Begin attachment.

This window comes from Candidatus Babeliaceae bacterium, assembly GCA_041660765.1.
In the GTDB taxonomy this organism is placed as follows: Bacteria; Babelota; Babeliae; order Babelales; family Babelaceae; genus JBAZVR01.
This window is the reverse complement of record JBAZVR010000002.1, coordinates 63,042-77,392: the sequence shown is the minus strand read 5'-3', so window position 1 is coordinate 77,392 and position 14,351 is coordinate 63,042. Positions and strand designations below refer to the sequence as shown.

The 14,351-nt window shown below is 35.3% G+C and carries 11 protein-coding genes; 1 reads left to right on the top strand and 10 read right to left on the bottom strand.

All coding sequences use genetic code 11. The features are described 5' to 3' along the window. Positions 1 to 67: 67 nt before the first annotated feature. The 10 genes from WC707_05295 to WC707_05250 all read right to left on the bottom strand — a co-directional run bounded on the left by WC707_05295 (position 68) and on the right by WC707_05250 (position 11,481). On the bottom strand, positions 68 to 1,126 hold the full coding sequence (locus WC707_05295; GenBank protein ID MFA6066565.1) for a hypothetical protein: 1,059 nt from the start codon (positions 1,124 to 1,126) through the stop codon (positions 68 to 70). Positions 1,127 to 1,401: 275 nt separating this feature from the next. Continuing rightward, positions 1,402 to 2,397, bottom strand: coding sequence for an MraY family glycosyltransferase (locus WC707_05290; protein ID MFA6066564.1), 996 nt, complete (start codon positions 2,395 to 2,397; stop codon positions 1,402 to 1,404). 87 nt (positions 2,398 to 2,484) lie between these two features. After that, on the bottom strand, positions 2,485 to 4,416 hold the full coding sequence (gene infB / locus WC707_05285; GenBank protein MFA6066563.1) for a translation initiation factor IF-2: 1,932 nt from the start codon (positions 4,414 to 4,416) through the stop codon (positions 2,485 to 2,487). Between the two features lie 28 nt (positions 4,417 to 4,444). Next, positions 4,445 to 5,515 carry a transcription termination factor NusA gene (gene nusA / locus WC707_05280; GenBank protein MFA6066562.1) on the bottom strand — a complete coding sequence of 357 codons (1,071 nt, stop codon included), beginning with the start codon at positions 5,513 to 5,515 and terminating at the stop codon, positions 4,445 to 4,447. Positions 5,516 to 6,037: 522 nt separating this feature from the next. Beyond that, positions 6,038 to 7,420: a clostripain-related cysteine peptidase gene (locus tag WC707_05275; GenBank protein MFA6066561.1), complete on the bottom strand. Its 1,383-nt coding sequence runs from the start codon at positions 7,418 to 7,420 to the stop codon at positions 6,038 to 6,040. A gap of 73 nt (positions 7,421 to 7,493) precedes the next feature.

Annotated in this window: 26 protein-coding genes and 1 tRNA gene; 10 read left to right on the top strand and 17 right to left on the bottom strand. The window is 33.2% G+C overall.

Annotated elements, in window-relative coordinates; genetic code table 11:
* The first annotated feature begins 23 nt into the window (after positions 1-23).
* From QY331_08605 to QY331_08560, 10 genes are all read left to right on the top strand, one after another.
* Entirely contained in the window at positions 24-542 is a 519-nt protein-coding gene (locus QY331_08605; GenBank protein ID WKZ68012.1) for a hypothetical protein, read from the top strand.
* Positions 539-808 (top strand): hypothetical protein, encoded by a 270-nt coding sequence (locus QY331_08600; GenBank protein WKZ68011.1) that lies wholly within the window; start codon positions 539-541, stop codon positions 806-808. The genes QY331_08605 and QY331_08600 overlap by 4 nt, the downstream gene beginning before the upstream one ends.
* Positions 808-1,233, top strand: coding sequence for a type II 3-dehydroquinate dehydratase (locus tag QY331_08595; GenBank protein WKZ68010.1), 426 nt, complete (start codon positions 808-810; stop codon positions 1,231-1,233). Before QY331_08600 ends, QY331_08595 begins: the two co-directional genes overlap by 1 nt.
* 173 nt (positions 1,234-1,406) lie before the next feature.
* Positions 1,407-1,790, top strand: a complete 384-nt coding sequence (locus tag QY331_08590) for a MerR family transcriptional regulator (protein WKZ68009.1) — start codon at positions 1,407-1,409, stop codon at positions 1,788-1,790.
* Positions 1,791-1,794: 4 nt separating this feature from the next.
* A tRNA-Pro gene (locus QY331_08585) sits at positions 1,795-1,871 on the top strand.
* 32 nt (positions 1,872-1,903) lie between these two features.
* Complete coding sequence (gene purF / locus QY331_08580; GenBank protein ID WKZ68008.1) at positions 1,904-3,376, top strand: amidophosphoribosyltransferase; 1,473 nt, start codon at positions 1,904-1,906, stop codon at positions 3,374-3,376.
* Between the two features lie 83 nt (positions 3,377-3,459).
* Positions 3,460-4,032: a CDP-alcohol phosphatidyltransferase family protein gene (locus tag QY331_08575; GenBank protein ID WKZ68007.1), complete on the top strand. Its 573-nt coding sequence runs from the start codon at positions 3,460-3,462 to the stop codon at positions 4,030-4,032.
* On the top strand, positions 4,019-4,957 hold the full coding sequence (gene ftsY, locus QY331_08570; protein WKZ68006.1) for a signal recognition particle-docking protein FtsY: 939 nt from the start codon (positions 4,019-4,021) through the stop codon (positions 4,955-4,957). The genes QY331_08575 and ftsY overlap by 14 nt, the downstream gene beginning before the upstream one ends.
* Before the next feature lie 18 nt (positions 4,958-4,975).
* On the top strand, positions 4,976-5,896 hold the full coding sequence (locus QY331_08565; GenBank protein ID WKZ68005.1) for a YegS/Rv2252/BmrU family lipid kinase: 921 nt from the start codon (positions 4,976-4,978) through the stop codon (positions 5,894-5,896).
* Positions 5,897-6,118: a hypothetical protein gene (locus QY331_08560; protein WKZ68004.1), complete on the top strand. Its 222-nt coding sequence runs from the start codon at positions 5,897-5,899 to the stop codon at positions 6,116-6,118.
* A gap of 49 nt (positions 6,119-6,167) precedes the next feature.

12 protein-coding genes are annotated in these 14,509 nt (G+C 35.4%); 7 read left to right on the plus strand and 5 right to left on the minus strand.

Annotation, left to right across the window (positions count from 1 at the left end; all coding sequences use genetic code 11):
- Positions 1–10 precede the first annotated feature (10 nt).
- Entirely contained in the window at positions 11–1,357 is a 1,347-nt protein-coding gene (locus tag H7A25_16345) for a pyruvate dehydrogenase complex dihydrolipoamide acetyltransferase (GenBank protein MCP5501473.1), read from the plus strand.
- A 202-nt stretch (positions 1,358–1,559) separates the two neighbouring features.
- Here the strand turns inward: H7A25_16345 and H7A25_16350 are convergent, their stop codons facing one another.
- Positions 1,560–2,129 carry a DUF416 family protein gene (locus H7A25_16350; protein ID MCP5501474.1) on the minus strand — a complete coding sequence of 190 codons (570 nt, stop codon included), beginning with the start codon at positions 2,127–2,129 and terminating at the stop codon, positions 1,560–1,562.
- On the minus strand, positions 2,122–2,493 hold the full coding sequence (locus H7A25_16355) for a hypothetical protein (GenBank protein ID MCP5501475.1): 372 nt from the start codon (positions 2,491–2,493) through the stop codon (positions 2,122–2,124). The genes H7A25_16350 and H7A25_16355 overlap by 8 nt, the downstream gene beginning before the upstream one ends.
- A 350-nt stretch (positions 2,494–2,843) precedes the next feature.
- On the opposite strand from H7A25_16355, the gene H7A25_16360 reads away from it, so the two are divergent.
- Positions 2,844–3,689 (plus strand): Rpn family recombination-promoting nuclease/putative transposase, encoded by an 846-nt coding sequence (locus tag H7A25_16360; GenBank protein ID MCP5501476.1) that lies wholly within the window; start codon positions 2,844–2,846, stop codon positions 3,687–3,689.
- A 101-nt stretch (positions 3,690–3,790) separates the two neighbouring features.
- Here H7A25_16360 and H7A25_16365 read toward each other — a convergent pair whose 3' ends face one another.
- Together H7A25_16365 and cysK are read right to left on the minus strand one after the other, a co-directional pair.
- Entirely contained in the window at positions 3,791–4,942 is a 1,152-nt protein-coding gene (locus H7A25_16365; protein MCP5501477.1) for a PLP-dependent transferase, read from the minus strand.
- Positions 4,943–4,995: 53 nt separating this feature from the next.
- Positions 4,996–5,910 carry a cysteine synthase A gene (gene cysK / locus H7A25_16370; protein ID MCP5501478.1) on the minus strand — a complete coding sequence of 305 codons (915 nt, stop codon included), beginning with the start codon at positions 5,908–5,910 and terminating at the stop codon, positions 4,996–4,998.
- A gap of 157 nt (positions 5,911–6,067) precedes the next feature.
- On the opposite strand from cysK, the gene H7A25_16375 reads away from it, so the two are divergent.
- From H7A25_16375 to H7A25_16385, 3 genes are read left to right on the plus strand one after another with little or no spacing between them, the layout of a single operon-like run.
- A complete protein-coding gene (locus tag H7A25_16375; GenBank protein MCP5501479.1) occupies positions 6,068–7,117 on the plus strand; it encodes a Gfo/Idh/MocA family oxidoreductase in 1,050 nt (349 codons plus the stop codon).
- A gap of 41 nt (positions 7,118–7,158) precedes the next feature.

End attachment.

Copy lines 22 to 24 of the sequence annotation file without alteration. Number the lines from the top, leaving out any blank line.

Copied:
* Before the next feature lie 18 nt (positions 4,958-4,975).
* On the top strand, positions 4,976-5,896 hold the full coding sequence (locus QY331_08565; GenBank protein ID WKZ68005.1) for a YegS/Rv2252/BmrU family lipid kinase: 921 nt from the start codon (positions 4,976-4,978) through the stop codon (positions 5,894-5,896).
* Positions 5,897-6,118: a hypothetical protein gene (locus QY331_08560; protein WKZ68004.1), complete on the top strand. Its 222-nt coding sequence runs from the start codon at positions 5,897-5,899 to the stop codon at positions 6,116-6,118.